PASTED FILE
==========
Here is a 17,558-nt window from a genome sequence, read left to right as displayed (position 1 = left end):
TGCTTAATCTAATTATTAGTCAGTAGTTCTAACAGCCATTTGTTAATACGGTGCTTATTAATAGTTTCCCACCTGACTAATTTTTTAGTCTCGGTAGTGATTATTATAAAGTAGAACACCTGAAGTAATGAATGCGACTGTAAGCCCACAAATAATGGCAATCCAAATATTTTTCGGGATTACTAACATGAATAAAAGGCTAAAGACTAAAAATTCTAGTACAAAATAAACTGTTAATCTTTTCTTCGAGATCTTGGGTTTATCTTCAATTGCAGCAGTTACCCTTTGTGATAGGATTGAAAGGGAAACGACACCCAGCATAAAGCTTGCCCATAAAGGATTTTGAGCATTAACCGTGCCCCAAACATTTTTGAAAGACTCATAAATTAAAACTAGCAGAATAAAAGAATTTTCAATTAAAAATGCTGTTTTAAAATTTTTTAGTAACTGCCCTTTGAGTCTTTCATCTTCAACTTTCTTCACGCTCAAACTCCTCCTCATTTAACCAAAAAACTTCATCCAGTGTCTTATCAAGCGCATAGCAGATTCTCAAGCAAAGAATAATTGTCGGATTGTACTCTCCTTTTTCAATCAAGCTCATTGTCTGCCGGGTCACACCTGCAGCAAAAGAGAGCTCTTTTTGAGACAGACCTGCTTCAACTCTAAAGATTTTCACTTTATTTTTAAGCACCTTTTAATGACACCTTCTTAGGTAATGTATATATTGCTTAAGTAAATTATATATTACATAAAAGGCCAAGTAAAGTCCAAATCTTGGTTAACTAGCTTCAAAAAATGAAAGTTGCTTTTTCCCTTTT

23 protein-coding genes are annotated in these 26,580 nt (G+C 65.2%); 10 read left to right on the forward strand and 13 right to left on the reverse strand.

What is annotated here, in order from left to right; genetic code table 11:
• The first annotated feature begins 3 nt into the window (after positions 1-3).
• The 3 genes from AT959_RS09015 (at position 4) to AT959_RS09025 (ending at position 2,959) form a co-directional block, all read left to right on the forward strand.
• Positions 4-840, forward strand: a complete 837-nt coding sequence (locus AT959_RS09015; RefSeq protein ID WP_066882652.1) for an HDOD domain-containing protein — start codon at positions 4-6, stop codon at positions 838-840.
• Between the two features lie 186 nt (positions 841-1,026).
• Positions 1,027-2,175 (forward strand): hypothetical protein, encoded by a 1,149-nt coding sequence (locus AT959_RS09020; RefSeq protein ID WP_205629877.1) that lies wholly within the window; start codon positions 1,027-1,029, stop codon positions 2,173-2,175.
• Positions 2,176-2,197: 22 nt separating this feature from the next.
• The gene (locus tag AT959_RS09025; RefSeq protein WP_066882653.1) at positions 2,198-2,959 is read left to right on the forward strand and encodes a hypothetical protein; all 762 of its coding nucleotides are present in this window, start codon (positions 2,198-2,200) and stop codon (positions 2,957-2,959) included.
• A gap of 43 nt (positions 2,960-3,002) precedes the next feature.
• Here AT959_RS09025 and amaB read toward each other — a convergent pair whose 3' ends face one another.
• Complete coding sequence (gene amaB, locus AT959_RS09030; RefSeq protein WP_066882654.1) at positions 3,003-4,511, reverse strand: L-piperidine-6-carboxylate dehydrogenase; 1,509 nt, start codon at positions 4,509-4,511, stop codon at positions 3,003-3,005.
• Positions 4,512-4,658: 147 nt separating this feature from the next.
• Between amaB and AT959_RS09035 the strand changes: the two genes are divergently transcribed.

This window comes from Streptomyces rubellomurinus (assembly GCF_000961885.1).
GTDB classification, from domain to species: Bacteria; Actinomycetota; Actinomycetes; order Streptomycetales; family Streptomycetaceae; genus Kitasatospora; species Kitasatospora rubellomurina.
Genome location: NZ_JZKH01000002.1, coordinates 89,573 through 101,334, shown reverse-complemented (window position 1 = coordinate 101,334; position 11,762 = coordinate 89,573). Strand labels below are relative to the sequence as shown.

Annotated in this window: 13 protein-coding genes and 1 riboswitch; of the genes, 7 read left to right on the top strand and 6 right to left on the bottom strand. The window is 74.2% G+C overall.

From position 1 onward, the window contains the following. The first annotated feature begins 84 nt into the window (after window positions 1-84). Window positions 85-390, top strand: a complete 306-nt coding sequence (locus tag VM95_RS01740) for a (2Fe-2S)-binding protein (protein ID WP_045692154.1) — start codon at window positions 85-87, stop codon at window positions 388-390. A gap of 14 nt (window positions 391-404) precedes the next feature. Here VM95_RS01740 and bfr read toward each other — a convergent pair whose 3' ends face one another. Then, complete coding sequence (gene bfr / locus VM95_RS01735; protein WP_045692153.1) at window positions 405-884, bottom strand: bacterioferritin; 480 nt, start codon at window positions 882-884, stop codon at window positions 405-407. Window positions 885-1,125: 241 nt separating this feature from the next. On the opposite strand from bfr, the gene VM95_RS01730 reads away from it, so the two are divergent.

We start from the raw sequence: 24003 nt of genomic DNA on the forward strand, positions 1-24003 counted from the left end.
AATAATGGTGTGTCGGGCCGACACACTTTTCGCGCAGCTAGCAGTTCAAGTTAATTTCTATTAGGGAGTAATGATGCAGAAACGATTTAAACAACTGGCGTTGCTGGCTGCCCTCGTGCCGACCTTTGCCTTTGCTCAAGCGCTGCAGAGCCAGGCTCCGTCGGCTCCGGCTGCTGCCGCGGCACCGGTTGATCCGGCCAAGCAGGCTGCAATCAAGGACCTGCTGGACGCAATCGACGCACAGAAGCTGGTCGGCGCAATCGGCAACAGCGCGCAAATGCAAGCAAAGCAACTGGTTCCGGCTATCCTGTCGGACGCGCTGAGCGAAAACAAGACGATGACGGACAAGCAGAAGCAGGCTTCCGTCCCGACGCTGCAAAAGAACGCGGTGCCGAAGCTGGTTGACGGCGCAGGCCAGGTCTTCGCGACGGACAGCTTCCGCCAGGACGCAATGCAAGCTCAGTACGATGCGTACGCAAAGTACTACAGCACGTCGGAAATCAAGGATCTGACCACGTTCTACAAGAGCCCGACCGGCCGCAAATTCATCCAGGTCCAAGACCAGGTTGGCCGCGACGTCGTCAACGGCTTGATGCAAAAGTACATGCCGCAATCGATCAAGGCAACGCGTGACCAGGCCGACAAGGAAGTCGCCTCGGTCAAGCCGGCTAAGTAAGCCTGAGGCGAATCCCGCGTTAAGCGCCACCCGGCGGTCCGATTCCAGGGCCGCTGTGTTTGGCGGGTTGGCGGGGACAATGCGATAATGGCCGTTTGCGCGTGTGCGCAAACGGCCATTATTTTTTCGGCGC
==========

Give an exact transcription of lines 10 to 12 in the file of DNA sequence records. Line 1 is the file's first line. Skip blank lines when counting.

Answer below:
• Positions 2,176-2,197: 22 nt separating this feature from the next.
• The gene (locus tag AT959_RS09025; RefSeq protein WP_066882653.1) at positions 2,198-2,959 is read left to right on the forward strand and encodes a hypothetical protein; all 762 of its coding nucleotides are present in this window, start codon (positions 2,198-2,200) and stop codon (positions 2,957-2,959) included.
• A gap of 43 nt (positions 2,960-3,002) precedes the next feature.